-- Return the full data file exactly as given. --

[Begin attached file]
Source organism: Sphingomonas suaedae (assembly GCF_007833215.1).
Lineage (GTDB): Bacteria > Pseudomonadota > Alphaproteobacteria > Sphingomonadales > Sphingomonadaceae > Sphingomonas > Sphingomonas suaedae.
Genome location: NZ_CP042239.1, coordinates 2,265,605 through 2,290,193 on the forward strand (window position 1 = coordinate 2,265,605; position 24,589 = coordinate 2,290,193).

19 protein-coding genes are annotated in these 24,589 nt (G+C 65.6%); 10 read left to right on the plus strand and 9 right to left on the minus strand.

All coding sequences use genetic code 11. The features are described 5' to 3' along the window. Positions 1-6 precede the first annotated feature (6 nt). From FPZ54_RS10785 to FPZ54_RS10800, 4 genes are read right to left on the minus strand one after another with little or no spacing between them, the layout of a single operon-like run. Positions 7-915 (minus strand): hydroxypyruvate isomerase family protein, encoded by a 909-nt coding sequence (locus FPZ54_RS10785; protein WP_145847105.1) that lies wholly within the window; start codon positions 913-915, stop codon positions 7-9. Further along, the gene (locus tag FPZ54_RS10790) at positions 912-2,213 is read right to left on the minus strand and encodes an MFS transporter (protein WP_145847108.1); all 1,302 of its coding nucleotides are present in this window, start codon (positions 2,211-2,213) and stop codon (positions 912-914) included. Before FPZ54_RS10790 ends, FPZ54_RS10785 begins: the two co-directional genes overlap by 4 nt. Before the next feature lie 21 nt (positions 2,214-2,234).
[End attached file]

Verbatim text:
Source organism: Sphingomonas suaedae (assembly GCF_007833215.1).
Lineage (GTDB): Bacteria > Pseudomonadota > Alphaproteobacteria > Sphingomonadales > Sphingomonadaceae > Sphingomonas > Sphingomonas suaedae.
Genome location: NZ_CP042239.1, coordinates 2,265,605 through 2,290,193 on the forward strand (window position 1 = coordinate 2,265,605; position 24,589 = coordinate 2,290,193).

19 protein-coding genes are annotated in these 24,589 nt (G+C 65.6%); 10 read left to right on the plus strand and 9 right to left on the minus strand.

All coding sequences use genetic code 11. The features are described 5' to 3' along the window. Positions 1-6 precede the first annotated feature (6 nt). From FPZ54_RS10785 to FPZ54_RS10800, 4 genes are read right to left on the minus strand one after another with little or no spacing between them, the layout of a single operon-like run. Positions 7-915 (minus strand): hydroxypyruvate isomerase family protein, encoded by a 909-nt coding sequence (locus FPZ54_RS10785; protein WP_145847105.1) that lies wholly within the window; start codon positions 913-915, stop codon positions 7-9. Further along, the gene (locus tag FPZ54_RS10790) at positions 912-2,213 is read right to left on the minus strand and encodes an MFS transporter (protein WP_145847108.1); all 1,302 of its coding nucleotides are present in this window, start codon (positions 2,211-2,213) and stop codon (positions 912-914) included. Before FPZ54_RS10790 ends, FPZ54_RS10785 begins: the two co-directional genes overlap by 4 nt. Before the next feature lie 21 nt (positions 2,214-2,234).